The last six months of 2020 seem to have gone by in a blur as a result of the restrictions and complications of COVID-19. This really hit us all on 23rd March 2020, when the country was put into lockdown, which, because it went through the whole of spring and parts of the summer in 2020. We all experienced some lovely dry, sunny weather for long periods of that time.
However, with the colder temperatures and very wet weather over the past week, it has seemed like we’ve leap-frogged from the end of last winter to the start of this autumn and winter.
This seemed like a good time for a reminder to check around your property externally, to make sure it is water-tight from the outside before winter really sets in.
This was brought to mind over the last few days when after seeing water pouring over the edge of a gutter onto a flat roof (see picture below), which is a recipe for all kinds of problems.
The problem here is that the gutter looks like it has become twisted and water is simply cascading off the roof behind the gutter and running down onto a flat roof covering. This is something you would not necessarily notice unless it is pouring with rain.
You will notice some tall deciduous trees nearby which means the gutter may also be blocked with leaves from last winter. There is also a cable, which seems to have been taken up into the gutter, which will also block the flow of water draining properly from the gutter. If this were left un-checked for a long period of time, it is possible that water could penetrate the flat roof covering, leading to fungal decay in concealed roof timbers and the splashback from the water hitting the roof is likely to soak the house wall.
Here are a number of items it would be very sensible for you, the property owner, to check over the coming weeks to make sure water does not penetrate into the building’s fabric. The best time to have a walk around your property and check some of these things is when it is pouring with rain.
Rainwater goods – gutters, downpipes, hoppers etc.
Water could be leaking from gutters as a result of defects in the joints between gutters, blockages in the gutters (leaves, moss etc.), poorly fittings gutters and twists in, or misshapen gutters. Down-pipes could be leaking around joints and if joints have become detached. Hoppers could be over-flowing if they are blocked at the top or, if too many pipes go into one hopper.
At ground level, make sure the drain gulleys are clear of leaves and other debris which will prevent water getting into the drain system. Make sure the surrounds to the drain gulleys are in a good condition and not broken.
Pointing between bricks and low level rendered plinths
If pointing between bricks is missing, have it repaired because the underlying mortar course is more absorbent and water will penetrate this far easier where pointing is loose or missing. Where there is a low level rendered plinth, check it is not cracked or blown, because water ingress can occur and it will be trapped behind the plinth. This can also lead to “bridging” of the damp proof course.
External render coatings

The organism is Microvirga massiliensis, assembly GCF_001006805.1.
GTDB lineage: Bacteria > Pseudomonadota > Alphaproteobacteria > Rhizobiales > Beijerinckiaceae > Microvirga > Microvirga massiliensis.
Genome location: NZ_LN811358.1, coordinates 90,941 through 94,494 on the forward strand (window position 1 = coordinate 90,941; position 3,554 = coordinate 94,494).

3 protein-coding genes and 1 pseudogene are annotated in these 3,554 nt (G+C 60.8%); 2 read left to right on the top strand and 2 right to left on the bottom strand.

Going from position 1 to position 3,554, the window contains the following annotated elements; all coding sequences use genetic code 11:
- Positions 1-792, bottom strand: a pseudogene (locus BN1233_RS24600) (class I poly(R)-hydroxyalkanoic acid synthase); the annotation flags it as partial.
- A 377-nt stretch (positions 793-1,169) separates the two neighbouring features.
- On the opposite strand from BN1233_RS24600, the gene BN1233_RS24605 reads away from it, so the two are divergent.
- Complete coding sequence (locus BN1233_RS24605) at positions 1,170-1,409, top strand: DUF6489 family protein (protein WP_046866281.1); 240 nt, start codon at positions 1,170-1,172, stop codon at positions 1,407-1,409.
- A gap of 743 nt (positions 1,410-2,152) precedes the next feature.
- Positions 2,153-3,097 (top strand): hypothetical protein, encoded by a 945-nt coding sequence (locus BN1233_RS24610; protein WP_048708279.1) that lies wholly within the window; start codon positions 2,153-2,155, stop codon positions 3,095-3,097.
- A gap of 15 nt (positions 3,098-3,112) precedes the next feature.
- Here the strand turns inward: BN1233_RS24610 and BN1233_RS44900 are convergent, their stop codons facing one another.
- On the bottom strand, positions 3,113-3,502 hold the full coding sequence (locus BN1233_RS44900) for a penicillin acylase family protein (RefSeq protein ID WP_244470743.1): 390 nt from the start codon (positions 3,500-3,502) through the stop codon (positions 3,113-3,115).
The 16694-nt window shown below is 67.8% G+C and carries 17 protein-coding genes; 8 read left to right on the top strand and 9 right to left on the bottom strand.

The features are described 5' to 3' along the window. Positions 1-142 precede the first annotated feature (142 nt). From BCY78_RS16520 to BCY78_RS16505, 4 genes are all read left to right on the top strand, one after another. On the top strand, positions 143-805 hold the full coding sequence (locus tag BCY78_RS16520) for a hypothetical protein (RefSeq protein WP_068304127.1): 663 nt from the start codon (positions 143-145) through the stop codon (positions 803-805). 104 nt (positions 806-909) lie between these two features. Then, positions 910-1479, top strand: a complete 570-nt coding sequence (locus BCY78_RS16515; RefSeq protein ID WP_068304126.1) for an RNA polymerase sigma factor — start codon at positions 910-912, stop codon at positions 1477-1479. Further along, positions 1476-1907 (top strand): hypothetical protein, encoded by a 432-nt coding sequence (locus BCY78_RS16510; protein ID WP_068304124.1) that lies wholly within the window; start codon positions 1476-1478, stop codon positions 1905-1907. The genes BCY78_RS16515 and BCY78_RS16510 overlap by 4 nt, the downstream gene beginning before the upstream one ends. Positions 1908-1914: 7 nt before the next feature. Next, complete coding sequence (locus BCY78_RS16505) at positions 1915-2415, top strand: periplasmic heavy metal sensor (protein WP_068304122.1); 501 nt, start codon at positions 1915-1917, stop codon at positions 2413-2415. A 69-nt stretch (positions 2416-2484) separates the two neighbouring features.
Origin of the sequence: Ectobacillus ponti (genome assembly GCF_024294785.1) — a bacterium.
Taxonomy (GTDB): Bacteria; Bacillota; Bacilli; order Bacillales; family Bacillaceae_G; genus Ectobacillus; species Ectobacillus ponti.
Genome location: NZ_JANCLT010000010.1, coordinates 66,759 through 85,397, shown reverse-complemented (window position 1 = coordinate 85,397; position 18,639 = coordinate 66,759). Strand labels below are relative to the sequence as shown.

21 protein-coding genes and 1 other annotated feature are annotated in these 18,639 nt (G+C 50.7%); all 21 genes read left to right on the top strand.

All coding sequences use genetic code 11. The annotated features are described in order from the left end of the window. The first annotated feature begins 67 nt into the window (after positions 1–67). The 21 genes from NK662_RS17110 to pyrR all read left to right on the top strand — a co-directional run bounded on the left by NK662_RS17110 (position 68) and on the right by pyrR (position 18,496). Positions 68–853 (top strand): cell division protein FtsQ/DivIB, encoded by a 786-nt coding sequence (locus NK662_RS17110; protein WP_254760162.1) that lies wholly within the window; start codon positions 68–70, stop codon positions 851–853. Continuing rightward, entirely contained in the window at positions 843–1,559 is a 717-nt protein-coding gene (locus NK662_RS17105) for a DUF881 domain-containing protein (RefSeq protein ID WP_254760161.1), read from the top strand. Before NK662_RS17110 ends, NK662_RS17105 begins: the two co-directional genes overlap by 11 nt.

Make sure the render is in a good condition and has not blown (from the substrate) or cracked. As stated above, water will end up being trapped behind the render and will penetrate the wall substrate.
Brick surfaces at low level
Check for “spalling” of bricks, which usually occurs more in Victorian properties, which have been built in traditional London stock bricks. This tends to occur when the bricks have absorbed water, which then expands when it has become frozen during winter months. The external face of the bricks is then forced off, which leaves a much softer and absorbent exposed surface.
Check for “spalling” of bricks. When the bricks have absorbed water, the external face of the bricks can be forced off, which leaves a much softer and absorbent exposed surface.
External decorative finishes
Have a look at door and window frames, fascia boards, soffits and painted bricks / render. If the paint is flaking, water ingress could occur.
Have a look at flat roof coverings, tiled roofs, parapet flashings, valley flashings, the flaunching around the top of chimney stacks etc. Make sure they all appear in good order and if not, enlist a reputable roofing contractor to inspect, as these are often the areas a property owner cannot get to.
Ground levels against the house walls
Have flower beds been built up around the property and are they now higher than the line of the damp proof course? It is usually possible to work out which course is the damp proof course (DPC) because it tends to be a wider mortar course than the others. When the property was built, the damp proof course would have been at least 150mm above the external finished ground level and below the line of the internal floor levels. Trouble is, over the years, external ground levels get built up as a result of flower beds, path levels, decking etc. All of which can result in the DPC becoming “bridged”. If the issue is a flower bed, this can often be lowered to expose the DPC level but it may not be as simple where paths have been laid.
Hopefully, this gives a bit of an insight into what you should be looking for. If we may be of assistance, please do contact us on 01276 66466, or email on firstname.lastname@example.org